National Center for Home Food Preservation

This NCHFP offers free, comprehensive information that covers every aspect of canning and food preservation. You can take self-study courses, and find the answers to just about any question you can imagine.

Free USDA Complete Guide to Home Canning

This free guide contains complete instructions for how to can peaches, plums, cherries, nectarines, and vegetables like peppers, beans, okra, and corn. You’ll need a pressure canner to process low-acid vegetables at 240 F.


Ball Complete Book of Home Preserving, by Judi Kingry, is considered by many to be the bible of home canning. This book includes comprehensive directions on safe canning and preserving methods plus lists of required equipment and utensils. Specific instructions for first-timers and handy tips for the experienced make the Ball Complete Book of Home Preserving a valuable addition to any kitchen library. It also includes 400 enticing recipes.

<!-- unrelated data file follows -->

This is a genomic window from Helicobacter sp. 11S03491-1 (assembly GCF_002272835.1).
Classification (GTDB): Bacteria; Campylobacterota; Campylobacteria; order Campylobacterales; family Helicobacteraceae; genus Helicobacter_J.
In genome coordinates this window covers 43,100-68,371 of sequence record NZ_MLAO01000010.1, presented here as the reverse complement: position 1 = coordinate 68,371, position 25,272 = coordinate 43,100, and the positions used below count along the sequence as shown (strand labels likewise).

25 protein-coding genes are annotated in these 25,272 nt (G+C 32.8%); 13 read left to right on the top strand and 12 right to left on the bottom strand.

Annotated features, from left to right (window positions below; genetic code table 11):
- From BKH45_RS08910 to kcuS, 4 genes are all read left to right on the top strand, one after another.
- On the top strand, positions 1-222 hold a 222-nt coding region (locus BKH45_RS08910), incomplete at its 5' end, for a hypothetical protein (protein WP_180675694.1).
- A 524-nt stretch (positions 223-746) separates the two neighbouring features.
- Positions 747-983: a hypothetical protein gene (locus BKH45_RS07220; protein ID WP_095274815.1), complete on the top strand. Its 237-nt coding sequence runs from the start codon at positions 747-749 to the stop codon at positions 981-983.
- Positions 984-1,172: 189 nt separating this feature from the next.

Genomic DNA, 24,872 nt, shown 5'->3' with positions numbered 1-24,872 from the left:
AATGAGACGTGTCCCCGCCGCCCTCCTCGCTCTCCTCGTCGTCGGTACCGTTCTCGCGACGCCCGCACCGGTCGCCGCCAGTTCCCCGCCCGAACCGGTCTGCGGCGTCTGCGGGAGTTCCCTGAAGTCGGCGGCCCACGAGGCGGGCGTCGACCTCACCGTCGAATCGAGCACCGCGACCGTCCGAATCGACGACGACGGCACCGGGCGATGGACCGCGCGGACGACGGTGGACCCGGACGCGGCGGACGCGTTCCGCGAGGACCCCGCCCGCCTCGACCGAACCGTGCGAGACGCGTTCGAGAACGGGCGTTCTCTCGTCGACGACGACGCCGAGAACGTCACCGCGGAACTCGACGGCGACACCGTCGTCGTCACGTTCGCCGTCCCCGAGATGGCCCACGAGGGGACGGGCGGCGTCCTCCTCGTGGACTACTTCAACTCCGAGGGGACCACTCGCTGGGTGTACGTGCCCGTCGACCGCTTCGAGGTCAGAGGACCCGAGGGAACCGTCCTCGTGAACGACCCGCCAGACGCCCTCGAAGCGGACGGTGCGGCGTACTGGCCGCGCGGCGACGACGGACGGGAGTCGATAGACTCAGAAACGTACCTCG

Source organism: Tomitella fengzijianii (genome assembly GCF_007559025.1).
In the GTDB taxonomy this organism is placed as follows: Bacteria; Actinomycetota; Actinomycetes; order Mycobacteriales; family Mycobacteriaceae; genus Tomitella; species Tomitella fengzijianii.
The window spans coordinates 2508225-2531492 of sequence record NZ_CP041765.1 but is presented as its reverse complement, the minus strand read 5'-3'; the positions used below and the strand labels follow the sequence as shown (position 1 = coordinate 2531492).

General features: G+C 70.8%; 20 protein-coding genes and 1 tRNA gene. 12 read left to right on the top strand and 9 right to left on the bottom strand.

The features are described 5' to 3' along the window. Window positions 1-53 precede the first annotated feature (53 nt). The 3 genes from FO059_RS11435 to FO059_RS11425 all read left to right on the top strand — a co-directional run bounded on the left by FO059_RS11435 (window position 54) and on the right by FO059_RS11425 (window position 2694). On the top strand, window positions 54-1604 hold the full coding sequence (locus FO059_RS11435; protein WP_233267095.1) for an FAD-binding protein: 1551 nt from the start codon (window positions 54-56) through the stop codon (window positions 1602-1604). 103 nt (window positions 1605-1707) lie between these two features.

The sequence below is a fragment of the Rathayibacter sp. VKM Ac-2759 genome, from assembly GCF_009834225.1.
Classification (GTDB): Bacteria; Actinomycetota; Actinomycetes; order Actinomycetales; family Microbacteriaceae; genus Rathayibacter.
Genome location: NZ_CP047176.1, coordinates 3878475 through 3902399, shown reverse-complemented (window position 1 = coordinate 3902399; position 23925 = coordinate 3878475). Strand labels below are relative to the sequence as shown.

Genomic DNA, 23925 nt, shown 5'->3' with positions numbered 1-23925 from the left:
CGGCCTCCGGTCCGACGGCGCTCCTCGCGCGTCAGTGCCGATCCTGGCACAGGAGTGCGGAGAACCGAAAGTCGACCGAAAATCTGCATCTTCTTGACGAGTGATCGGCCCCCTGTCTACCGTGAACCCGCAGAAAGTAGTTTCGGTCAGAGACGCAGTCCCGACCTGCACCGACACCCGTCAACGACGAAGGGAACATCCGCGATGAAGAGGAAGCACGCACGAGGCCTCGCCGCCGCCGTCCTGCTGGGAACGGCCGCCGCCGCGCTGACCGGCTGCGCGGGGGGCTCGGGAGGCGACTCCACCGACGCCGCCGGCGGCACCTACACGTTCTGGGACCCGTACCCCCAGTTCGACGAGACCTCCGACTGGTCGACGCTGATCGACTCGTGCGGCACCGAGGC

Canning for a New Generation: Bold, Fresh Flavors for the Modern Pantry, by Liana Krissoff. A hip, modern guide to home canning, chock-full of approachable, time-tested, accurate recipes, and intriguing new flavor pairings. In this Updated and Expanded Edition, Krissoff includes 50 new recipes for food preservation in addition to her favorites.




The Simply Canning website is designed so that even a beginner can fill a pantry! The site offers hundreds of recipes created specifically for home canning, plus lots of instruction, helps, tips and tricks.

Home Canning Kit